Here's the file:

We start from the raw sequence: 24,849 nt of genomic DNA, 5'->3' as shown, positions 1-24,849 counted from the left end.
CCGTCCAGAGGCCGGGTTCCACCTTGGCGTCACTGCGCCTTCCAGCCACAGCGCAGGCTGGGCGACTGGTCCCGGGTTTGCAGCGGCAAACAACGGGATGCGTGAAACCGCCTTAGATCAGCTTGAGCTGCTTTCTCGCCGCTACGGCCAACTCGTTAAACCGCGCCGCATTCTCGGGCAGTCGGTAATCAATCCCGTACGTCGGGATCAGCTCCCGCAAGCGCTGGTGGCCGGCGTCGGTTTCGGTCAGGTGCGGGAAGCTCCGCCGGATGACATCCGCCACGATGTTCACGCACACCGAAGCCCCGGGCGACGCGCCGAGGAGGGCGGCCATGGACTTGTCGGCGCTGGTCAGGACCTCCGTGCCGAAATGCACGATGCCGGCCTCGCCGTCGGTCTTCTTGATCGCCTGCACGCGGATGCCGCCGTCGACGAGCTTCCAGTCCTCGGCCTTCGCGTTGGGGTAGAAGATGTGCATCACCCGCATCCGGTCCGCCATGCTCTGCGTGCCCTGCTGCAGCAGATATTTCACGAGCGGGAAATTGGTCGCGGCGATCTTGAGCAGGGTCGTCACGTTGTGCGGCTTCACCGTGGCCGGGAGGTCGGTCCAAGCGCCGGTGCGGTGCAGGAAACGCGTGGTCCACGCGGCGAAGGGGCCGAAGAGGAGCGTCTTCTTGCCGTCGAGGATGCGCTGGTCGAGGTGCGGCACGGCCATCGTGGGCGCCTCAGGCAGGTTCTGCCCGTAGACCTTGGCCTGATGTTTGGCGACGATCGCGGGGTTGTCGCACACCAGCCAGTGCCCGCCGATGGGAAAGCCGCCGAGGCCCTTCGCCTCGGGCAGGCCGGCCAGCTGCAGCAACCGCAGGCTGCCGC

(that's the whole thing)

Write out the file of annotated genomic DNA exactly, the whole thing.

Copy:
We start from the raw sequence: 24,849 nt of genomic DNA, 5'->3' as shown, positions 1-24,849 counted from the left end.
CCGTCCAGAGGCCGGGTTCCACCTTGGCGTCACTGCGCCTTCCAGCCACAGCGCAGGCTGGGCGACTGGTCCCGGGTTTGCAGCGGCAAACAACGGGATGCGTGAAACCGCCTTAGATCAGCTTGAGCTGCTTTCTCGCCGCTACGGCCAACTCGTTAAACCGCGCCGCATTCTCGGGCAGTCGGTAATCAATCCCGTACGTCGGGATCAGCTCCCGCAAGCGCTGGTGGCCGGCGTCGGTTTCGGTCAGGTGCGGGAAGCTCCGCCGGATGACATCCGCCACGATGTTCACGCACACCGAAGCCCCGGGCGACGCGCCGAGGAGGGCGGCCATGGACTTGTCGGCGCTGGTCAGGACCTCCGTGCCGAAATGCACGATGCCGGCCTCGCCGTCGGTCTTCTTGATCGCCTGCACGCGGATGCCGCCGTCGACGAGCTTCCAGTCCTCGGCCTTCGCGTTGGGGTAGAAGATGTGCATCACCCGCATCCGGTCCGCCATGCTCTGCGTGCCCTGCTGCAGCAGATATTTCACGAGCGGGAAATTGGTCGCGGCGATCTTGAGCAGGGTCGTCACGTTGTGCGGCTTCACCGTGGCCGGGAGGTCGGTCCAAGCGCCGGTGCGGTGCAGGAAACGCGTGGTCCACGCGGCGAAGGGGCCGAAGAGGAGCGTCTTCTTGCCGTCGAGGATGCGCTGGTCGAGGTGCGGCACGGCCATCGTGGGCGCCTCAGGCAGGTTCTGCCCGTAGACCTTGGCCTGATGTTTGGCGACGATCGCGGGGTTGTCGCACACCAGCCAGTGCCCGCCGATGGGAAAGCCGCCGAGGCCCTTCGCCTCGGGCAGGCCGGCCAGCTGCAGCAACCGCAGGCTGCCGC